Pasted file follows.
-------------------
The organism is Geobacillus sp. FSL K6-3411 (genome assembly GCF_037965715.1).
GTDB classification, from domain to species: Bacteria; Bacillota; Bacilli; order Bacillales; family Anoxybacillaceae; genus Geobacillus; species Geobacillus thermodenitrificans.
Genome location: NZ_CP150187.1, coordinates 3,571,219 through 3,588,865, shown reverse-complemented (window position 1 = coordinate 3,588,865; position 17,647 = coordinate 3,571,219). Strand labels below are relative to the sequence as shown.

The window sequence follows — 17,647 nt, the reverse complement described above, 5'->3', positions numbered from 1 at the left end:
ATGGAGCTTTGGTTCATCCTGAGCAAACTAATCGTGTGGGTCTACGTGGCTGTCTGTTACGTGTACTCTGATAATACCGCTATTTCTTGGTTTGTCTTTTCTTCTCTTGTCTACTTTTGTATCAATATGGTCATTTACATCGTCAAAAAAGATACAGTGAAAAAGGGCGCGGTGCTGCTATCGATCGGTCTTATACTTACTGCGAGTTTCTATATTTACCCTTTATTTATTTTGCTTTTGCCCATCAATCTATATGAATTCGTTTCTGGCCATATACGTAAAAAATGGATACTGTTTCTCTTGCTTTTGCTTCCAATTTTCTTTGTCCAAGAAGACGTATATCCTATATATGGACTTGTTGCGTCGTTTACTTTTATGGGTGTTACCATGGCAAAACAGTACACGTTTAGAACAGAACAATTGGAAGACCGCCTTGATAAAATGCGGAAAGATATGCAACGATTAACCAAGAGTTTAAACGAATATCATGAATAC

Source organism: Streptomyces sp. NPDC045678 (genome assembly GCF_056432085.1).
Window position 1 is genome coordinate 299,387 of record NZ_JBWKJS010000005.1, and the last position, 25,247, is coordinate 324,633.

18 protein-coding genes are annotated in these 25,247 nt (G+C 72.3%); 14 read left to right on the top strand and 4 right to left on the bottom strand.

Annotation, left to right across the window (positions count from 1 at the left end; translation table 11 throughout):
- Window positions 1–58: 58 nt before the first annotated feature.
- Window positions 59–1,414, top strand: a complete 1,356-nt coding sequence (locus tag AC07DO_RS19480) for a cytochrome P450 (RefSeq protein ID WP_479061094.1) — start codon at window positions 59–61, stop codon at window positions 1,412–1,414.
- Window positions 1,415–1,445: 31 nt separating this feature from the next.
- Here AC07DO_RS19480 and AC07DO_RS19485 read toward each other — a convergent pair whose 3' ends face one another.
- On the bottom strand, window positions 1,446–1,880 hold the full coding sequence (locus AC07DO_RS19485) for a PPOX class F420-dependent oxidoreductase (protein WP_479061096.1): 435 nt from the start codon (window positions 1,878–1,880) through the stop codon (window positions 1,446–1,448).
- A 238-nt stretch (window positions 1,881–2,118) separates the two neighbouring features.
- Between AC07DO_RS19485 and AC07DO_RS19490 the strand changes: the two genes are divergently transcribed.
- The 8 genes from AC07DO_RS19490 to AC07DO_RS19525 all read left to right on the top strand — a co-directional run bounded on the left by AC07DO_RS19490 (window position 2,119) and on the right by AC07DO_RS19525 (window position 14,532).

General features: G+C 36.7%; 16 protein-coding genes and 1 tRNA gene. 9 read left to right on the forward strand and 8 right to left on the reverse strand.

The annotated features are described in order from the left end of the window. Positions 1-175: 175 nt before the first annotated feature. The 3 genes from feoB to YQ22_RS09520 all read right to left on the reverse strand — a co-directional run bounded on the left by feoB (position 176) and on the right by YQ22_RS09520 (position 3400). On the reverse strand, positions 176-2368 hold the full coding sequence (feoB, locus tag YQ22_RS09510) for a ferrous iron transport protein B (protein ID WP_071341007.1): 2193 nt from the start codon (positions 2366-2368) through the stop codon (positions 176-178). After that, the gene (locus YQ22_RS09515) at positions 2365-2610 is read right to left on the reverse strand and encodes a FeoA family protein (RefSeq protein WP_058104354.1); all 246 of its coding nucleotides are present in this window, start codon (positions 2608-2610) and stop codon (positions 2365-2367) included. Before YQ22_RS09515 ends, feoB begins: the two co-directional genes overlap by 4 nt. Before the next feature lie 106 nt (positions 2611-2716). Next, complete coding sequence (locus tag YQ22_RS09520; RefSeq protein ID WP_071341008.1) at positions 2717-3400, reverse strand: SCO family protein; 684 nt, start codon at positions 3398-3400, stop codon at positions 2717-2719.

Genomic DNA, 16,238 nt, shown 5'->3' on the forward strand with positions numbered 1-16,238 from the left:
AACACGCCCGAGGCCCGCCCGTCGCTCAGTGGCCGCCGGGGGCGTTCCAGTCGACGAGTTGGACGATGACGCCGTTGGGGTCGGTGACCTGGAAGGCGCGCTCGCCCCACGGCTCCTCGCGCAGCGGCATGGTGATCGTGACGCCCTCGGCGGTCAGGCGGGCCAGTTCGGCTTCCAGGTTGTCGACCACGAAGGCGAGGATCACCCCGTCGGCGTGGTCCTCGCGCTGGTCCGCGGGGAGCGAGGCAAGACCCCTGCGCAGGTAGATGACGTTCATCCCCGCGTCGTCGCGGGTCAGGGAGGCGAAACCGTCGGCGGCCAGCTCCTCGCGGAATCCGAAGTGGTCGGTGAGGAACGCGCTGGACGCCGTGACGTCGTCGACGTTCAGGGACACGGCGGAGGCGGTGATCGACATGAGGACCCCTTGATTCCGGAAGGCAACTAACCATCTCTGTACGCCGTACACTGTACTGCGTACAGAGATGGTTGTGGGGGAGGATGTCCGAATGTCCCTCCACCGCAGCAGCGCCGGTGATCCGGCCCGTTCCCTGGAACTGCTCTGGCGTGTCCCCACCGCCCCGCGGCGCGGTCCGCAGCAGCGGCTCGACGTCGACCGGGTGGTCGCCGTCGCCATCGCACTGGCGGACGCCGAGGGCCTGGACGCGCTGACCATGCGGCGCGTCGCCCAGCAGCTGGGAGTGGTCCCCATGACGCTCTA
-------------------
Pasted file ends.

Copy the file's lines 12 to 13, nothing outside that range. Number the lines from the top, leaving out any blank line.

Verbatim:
- Window positions 1,415–1,445: 31 nt separating this feature from the next.
- Here AC07DO_RS19480 and AC07DO_RS19485 read toward each other — a convergent pair whose 3' ends face one another.